Only in recent months, with the news of the Russian hacks and trolls, have Americans begun to wonder whether the platforms they previously assumed to have facilitated free inquiry and communication are being used to manipulate them. The fact that Google, Facebook, and Twitter were successfully hijacked by Russian trolls and bots (fake accounts disguised as genuine users) to distribute disinformation intended to affect the US presidential election has finally raised questions in the public mind about whether these companies might compromise national security.
The Undoing Project: A Friendship That Changed Our Minds
by Michael Lewis
We are living in an age in which the behavioral sciences have become inescapable. The findings of social psychology and behavioral economics are being employed to determine the news we read, the products we buy, the cultural and intellectual spheres we inhabit, and the human networks, online and in real life, of which we are a part. Aspects of human societies that were formerly guided by habit and tradition, or spontaneity and whim, are now increasingly the intended or unintended consequences of decisions made on the basis of scientific theories of the human mind and human well-being.
The Great Hack is an important film, one that people need to see, but its account of the Cambridge Analytica operation scarcely touches the shady world of the billionaire oligarchs who are the real financial and political forces behind the scenes. Perhaps it’s too much to expect a Netflix documentary to accomplish what the special counsel, with all the resources of federal prosecutors and FBI investigators at his disposal, also failed to account for. Although Robert Mueller succeeded in indicting Michael Flynn, Paul Manafort, and others, he framed his investigation in such a way that the most significant aspects of what happened in 2016 were judged to be classified counterintelligence threats, about which the public may never learn.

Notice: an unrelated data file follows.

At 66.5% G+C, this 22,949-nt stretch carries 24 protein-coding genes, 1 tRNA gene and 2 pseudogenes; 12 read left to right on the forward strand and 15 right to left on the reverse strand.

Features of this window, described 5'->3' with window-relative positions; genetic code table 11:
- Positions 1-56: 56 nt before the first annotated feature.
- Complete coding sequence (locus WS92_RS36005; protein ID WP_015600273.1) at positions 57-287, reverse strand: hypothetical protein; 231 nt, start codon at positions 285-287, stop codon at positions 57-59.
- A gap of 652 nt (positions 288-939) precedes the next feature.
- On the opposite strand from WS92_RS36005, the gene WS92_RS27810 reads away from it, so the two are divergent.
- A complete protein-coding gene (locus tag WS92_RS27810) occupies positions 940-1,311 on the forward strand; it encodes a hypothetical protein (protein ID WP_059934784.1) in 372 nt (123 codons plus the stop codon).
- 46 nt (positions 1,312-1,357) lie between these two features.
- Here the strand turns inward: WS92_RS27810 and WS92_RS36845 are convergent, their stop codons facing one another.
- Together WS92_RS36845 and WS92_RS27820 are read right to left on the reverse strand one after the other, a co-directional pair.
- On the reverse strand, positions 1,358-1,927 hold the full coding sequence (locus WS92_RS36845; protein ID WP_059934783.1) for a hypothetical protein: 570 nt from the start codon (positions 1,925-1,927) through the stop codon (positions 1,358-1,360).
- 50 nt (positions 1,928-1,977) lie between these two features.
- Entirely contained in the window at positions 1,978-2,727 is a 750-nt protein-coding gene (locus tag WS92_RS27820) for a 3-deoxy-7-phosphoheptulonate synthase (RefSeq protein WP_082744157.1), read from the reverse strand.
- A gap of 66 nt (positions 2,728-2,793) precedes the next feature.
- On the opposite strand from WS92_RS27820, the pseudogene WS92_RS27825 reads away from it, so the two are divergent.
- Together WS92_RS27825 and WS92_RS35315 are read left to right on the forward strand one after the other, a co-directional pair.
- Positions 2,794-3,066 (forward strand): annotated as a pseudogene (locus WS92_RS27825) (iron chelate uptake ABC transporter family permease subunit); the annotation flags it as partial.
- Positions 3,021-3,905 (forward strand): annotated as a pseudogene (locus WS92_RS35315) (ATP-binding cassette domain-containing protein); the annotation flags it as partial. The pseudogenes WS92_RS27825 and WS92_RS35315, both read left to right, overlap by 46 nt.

The Snowden phenomenon was far larger than the man himself, larger even than the documents he leaked. It showed us the first glimmerings of an emerging ideological realignment—a convergence, not for the first time, of the far left and the far right, and of libertarianism with authoritarianism. It was also a powerful intervention in information wars we didn’t yet realize we were engaged in, but which we now need to understand. To this day, Snowden speaks often, and uses his platform. So whether we trust him matters. And it certainly matters if we conclude that he is a well-intentioned whistleblower who has shown bad judgment or has allowed himself to become an unwitting pawn of the Russians.
Once Cambridge Analytica and SCL had won contracts with the State Department and were pitching to the Pentagon, the whistleblower Christopher Wylie became alarmed that this illegally-obtained data had ended up at the heart of government, along with the contractors who might abuse it. This apparently bizarre intersection of research on topics like love and kindness with defense and intelligence interests is not, in fact, particularly unusual. It is typical of the kind of dual-use research that has shaped the field of social psychology in the US since World War II.
If Errol Morris had simply recounted the facts, even in a way that emphasized the real suffering of the victims, that would have shocked nobody. They are the stuff of every spy movie, a genre that has successfully turned state surveillance and assassinations into seductive excitement. But unlike that genre, Wormwood—a word for a bitter poison, used by Hamlet to describe bitter truths—doesn’t produce dramatic tension by exploiting our desire to be in on the secret. It exposes us to the baser side of that desire: the narcissism, mean-spiritedness, and contempt that are so often the psychological realities of secrecy.